Intel's 'Kaby Lake' Processors Still on Track for Late 2016 Launch

intelIntel's next-generation Kaby Lake processors are still on track for a late 2016 launch and are set to enter production by the end of this quarter, according to an announcement made by Intel at Computex.

Earlier this year, Intel announced it was no longer adhering to its "tick-tock" processor release cycle, which saw it alternating between shrinking chip fabrication processes and building new architectures each year. Kaby Lake, rather than being built on a smaller process, will be the third member of the 14-nanometer family after Broadwell and Skylake, and is the successor to Skylake.

Kaby Lake is considered a semi-tock with optimized microarchitecture. It supports Thunderbolt 3 and native USB 3.1, but it will not feature support for DisplayPort 1.3, so Macs with Kaby Lake chips will remain unable to drive 5K displays over a single-stream cable. According to Intel, Kaby Lake will feature advancements in performance, battery, and media capabilities.

Intel's last two chip releases were plagued with delay after delay, which is likely the reason why the company decided to move away from its long-running tick-tock policy. Several of Apple's Macs, including the Retina MacBook Pro, have been impacted by Intel's chip delays over the last few years with unusual update cycles and long periods of time between updates.

With Kaby Lake chips set to debut in late 2016, it is possible refreshed Macs released late in the year could take advantage of the new processors, depending on when Kaby Lake chips appropriate for each Mac launch. iMacs, for example, are likely to be refreshed in the later months of 2016, and recent rumors have also suggested we won't be seeing a refreshed Retina MacBook Pro until the fourth calendar quarter of the year.

Intel is also beginning production on entry-level Apollo Lake processors, also set to launch before the end of the year. Apollo Lake is designed for Atom-based notebooks like all-in-one machines and tablet PCs.

Top Rated Comments

Elijen Avatar
70 months ago
In other news: Apple reportedly working on Kaby Lake processors integration for release in early 2030 for their MBP line up.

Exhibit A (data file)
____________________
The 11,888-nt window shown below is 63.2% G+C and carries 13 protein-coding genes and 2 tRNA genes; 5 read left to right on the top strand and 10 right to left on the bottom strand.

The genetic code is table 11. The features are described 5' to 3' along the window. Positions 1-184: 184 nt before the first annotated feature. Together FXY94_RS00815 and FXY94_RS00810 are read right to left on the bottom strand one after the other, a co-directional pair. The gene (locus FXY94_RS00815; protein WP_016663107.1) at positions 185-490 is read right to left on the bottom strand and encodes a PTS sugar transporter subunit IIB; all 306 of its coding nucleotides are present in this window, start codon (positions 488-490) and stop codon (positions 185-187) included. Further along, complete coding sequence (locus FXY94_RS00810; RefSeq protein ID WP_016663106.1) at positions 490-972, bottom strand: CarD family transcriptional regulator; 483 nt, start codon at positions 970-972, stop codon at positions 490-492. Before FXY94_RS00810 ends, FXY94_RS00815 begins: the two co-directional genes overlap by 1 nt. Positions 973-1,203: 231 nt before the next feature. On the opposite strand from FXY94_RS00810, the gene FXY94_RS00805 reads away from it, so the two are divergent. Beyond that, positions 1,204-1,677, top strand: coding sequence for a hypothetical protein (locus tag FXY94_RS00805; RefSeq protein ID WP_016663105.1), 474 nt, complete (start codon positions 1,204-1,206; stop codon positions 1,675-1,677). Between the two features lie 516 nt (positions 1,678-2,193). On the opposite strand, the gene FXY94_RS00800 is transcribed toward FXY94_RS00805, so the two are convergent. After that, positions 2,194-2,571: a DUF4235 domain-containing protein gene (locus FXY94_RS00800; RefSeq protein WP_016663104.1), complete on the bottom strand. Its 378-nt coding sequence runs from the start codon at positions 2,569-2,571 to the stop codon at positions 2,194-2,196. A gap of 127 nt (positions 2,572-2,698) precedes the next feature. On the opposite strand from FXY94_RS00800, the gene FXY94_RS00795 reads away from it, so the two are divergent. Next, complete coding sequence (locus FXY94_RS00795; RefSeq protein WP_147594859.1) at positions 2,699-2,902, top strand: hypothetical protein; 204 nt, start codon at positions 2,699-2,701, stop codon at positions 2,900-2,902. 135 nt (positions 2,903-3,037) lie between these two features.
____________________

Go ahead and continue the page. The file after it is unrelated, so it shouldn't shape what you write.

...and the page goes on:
Score: 27 Votes (Like | Disagree)
Asianpork Avatar
70 months ago
*Pokes sleeping 2008 MBP*...."Psstt...hey...hey, buddy...You know how I said you can retire in 2-3 months? Well, not to scare you or anything...butttt, you may need to hold off on retirement"...

*2008 MBP slowly wakes. Weary knees shaking, old hand trembling. Stands and with all the strength it can muster, tries to jump out the window*...

"No, no you don't, get back here"...*Grabs 2008 MBP's feet and pulls it back off the ledge*..."It's almost over. Soon. I promise....I think"
Score: 9 Votes (Like | Disagree)
puma1552 Avatar
70 months ago
How many more years do I need to wait to get a 15" MBP that can run a vaporware Apple 4K/5K display natively at 60 Hz?

dear lord.
Score: 6 Votes (Like | Disagree)
Junior117 Avatar
70 months ago
I read that as "Kirby Lake" for some reason.

Maybe I've been playing too many Kirby games in the past week...
Score: 6 Votes (Like | Disagree)
guerro Avatar
70 months ago


Intel's last two chip releases were plagued with delay after delay, which is likely the reason why the company decided to move away from its long-running tick-tock policy.
This is a symptom of a larger problem at Intel. They continue to hire "under represented minorities", refuse to fire under performing employees of the same, and refuse to hire good people if they are not a member of a minority group. So, what they now have is a situation where they have ticked a bunch of boxes to appease multiple groups to the detriment of the company.

With this latest labor reduction, Intel's hope is to cut staffing in half (unofficially). They are firing employees who have long tenure, are white, and male. Black female employees get a pass unless their performance is severely sub par.

My guess is, Intel will continue to struggle as long as their hiring and firing policies only look at color of skin and genitalia as decision matrices.

Things are bad at Intel right now. Really bad.
Score: 5 Votes (Like | Disagree)
Mr Fusion Avatar
70 months ago
Several of Apple's Macs, including the Retina MacBook Pro, have been impacted by Intel's chip delays over the last few years with unusual update cycles and long periods of time between updates.
That's a cop-out by Apple. Nothing's stopping them from releasing new equipment that's upgraded in other areas besides processor architecture. Their customers are already telling them with their wallets that "spec bumps" don't cut it anymore. Time to toss Ive to the curb and hire someone who can come up with a halfway decent product at least once a year, as opposed to Jony who can't be bothered for years at a time.
Score: 4 Votes (Like | Disagree)

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